Drugs are bad, mmmkay? That’s the message in Bite, where a bunch of kids experiment with a new type of drug that’s rumoured to let the users see the future. It does, and in this particular case it also turns the users into werewolves after they smoke it. So as the group all take turns on a bong full of Bite, they get all hairy and start ripping each other’s throats out while the TV news reports similar occurrences all over town. But fear not, that was just a hallucination. Or was it a glimpse of the future? Uh-oh, the guy who took the first hit is looking a bit hairy...
Bite actually has some promise; the werewolf make-up isn’t bad although the transformation is simply a cross-fade between a guy needing a shave and full werewolf make-up, but I guess you can’t get Rick Baker to work on a web-series. What really kills it, though, is the attack scenes. When someone gets bitten by a wolf, the picture freeze-frames and a tacky blood animation is overlaid along with a shoddy crunching sound.
Angela Bettis brings some star quality to Shockwave, one of the stronger entries in this ensemble of ineptitude. It’s a morality tale that sees a group of dinner party guests threatened by “nuclear EMP waves” (no, I’ve no idea either) which will end civilisation. Fortunately the house they’re in has a safe room to protect against such hazards (what are the chances?), but it will only hold two people. And there are six in the house, so let’s say the after dinner conversation is a little strained. Bodies fall and the mysterious cloud of green nuclear EMP waves (sorry, still no idea) engulfs the house. Who will survive, and what will be left of them?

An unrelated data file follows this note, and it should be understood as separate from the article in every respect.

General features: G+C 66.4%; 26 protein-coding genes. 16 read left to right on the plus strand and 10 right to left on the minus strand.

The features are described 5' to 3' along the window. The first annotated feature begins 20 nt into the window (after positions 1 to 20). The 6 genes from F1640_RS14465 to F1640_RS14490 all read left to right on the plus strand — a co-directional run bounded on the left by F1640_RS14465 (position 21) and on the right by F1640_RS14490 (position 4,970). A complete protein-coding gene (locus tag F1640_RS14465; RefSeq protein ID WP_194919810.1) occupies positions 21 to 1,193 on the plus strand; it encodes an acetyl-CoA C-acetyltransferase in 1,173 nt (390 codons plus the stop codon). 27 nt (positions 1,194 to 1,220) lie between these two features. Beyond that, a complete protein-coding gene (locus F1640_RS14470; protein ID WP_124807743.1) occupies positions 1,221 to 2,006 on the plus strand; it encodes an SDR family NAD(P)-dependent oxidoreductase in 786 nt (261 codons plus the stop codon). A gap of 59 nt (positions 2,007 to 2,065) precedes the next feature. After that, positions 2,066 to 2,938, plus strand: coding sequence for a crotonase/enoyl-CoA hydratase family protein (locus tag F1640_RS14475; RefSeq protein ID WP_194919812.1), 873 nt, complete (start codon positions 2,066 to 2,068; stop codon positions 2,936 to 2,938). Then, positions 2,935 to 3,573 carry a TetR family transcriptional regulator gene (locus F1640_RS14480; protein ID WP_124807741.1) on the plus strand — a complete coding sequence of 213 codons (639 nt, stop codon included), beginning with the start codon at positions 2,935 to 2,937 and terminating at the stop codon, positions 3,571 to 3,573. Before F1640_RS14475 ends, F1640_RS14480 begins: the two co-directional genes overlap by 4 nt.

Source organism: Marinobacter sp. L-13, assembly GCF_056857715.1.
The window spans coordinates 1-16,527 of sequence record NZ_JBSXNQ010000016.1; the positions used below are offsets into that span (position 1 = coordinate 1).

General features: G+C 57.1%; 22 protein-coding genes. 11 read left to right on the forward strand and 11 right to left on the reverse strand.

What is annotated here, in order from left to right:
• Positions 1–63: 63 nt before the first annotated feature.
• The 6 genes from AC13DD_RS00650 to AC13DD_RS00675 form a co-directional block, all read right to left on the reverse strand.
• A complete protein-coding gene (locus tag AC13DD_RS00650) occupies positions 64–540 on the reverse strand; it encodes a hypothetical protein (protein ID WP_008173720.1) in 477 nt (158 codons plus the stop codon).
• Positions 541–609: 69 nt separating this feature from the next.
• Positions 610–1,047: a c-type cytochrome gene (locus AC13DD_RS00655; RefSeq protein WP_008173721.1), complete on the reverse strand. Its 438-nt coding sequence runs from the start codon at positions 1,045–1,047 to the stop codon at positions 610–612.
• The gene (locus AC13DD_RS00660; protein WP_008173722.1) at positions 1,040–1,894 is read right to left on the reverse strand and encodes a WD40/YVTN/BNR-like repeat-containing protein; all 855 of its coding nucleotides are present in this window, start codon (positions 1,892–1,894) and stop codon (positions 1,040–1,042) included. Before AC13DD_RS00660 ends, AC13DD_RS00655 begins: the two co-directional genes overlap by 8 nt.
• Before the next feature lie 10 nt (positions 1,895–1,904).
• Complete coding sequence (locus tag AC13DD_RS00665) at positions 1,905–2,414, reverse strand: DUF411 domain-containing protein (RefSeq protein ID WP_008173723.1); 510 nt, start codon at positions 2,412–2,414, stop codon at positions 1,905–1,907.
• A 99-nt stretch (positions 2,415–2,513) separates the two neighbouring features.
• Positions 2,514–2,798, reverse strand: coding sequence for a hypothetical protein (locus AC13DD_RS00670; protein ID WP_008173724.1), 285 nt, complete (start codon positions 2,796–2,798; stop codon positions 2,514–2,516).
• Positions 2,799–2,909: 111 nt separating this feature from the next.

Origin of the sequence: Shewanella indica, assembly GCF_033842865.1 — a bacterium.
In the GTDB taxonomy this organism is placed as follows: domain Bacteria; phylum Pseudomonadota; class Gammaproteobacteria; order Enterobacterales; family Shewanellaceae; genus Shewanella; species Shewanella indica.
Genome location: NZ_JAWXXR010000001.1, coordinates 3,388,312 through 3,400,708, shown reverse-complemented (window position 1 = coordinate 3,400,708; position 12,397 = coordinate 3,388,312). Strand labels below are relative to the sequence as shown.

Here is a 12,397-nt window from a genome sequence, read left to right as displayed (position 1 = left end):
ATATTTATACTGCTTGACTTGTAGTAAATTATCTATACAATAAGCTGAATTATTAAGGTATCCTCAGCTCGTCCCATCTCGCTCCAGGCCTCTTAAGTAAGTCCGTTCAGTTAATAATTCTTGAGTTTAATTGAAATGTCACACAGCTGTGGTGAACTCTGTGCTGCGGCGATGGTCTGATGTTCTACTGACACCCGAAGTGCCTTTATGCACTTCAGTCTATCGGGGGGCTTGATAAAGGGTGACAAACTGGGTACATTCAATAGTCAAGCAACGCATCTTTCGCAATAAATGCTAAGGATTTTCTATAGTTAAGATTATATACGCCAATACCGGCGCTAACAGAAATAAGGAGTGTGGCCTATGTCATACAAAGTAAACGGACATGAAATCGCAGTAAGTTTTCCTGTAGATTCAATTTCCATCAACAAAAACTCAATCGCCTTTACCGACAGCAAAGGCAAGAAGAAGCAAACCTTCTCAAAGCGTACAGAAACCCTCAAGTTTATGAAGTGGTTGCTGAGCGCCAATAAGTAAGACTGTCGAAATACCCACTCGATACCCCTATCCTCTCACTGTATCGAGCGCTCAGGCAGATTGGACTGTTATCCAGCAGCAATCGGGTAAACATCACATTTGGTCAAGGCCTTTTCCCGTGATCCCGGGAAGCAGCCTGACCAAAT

Just at the point I was thinking Twisted Tales would never deliver, it serves up Cached, which is head and shoulders above anything else on offer. A young street thug steals an iPad from a crazily paranoid guy who kills himself in the street. It becomes clear why, as the device is haunted by the ghost of an evil programmer intent on driving insane anyone who holds the tablet. While it sounds daft on paper, it works really well and features some really good practical effects (maybe they learned their lesson after Bite). Surely this is the point at which the series takes an upturn?
Oh Christ, make it stop. The Pizza Guy is not only a weak entry in the series, for some reason Holland chose to drag it out over a double-length episode. Thirty-odd minutes of crushingly dull action when a young girl summons the Devil from within the safety of a magic pentagram she’s drawn on the carpet. And guess what? Yeah, the Devil is the pizza guy, complete with an amateur dramatics-level Bill & Ted accent that slips from time to time. A complete and utter wasted effort that could easily have been condensed into a regular length episode and even then it would have been as entertaining as toothache.
Vampire’s Dance: “Tom Holland returns to the vampire genre for the first time since Fright Night!”, says the marketing blurb. Shut up, this isn’t even a proper story. Woman goes to nightclub, nightclub is full of vampires. They feed on everyone, they turn her into a vampire. The End. Blessed relief.
Tom Holland made some decent movies once. There’s no doubting the significance that Fright Night and Child’s Play have in horror movie history, but Twisted Tales is a low rent cash-in on past glories and can’t be recommended to anyone who cares about decent storytelling and basic filmmaking. Avoid at all costs.